Whole life insurance can give you lifelong coverage and provide extra support during retirement. Term life insurance covers you for a shorter period, but it’s cheaper and simpler. After you’re gone, your family can use the proceeds from either type of policy to cover funeral costs, mortgage payments, college tuition and other expenses.
While the death benefits of whole and term life can be similar, there are key differences between these two popular types of life insurance.
What is the difference between term and whole life insurance?
Term life insurance is the easiest to understand and has the lowest prices. It covers you for a fixed period of time, like 10, 20 or 30 years. If you don’t die during the term, your coverage ends and no one receives any money.
Whole life insurance is more complex and tends to cost more than term, but it offers additional benefits. Whole life is the most well known and simplest form of permanent life insurance, which covers you until you die. It also provides a cash-value account that you can tap for funds later in life.
Want to know more? Here's a closer look at whole life and term life insurance.
What is term life insurance?
Term life insurance provides coverage for a certain time period. It’s often called "pure life insurance" because it’s designed only to protect your dependents in case you die prematurely. If you have a term policy and die within the term, your beneficiaries receive the payout. The policy has no other value.
You choose the term when you buy the policy. Common terms are 10, 20 and 30 years. With most policies, the payout — called the death benefit — and the cost, or premium, stay the same throughout the term.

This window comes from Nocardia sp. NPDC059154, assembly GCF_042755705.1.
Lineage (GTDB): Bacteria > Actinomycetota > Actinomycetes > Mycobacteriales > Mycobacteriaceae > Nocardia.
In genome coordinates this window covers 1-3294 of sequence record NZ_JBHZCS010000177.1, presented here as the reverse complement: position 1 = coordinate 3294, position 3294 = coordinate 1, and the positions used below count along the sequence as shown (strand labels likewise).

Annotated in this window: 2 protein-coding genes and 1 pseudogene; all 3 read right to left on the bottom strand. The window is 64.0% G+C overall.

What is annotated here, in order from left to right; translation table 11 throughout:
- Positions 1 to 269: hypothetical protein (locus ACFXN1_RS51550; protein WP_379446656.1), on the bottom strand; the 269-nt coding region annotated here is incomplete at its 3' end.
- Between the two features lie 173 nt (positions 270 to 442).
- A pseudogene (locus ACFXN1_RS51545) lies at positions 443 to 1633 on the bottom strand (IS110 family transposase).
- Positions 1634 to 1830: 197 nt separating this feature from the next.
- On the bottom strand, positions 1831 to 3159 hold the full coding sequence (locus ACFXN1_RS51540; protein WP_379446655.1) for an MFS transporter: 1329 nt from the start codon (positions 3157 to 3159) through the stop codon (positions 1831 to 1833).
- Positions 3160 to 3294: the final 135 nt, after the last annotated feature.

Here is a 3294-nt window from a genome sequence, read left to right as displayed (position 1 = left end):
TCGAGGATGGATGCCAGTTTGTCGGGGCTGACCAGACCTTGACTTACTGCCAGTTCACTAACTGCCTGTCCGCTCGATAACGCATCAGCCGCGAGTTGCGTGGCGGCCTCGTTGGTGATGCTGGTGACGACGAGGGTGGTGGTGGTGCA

When you shop for term life:
Choose a term that covers the years you’ll be paying the bills and want life insurance in case you die.
Buy an amount your family would need if you were no longer there to provide for them. The payout could replace your income and help your family pay for services you perform now, such as child care.
Ideally, your need for life insurance will end around the time the term life policy expires: Your kids will be on their own, you’ll have paid off your house and you’ll have plenty of money in savings to serve as a financial safety net.
What is whole life insurance?
Whole life insurance provides lifelong coverage and includes an investment component known as the policy’s cash value. The cash value grows slowly in a tax-deferred account, meaning you won’t pay taxes on its gains while they’re accumulating.
You can borrow money against the account or surrender the policy for cash. But if you don’t repay policy loans with interest, you’ll reduce your death benefit, and if you surrender the policy, you’ll no longer have coverage.
Although it’s more complicated than term life insurance, whole life is the most straightforward form of permanent life insurance. Here’s why:
The premium remains the same for as long as you live.
The death benefit is guaranteed.
The cash value account grows at a guaranteed rate.
Some whole life policies can also earn annual dividends, which pay you back with a bit of the insurer’s profit. You can take the dividends in cash, leave them in your account to earn interest or use them to decrease your premium payments, repay policy loans or buy additional coverage. Dividends aren't guaranteed.
» MORE: Cash value life insurance
Term vs. whole life: Policy features
Term life insurance
Whole life insurance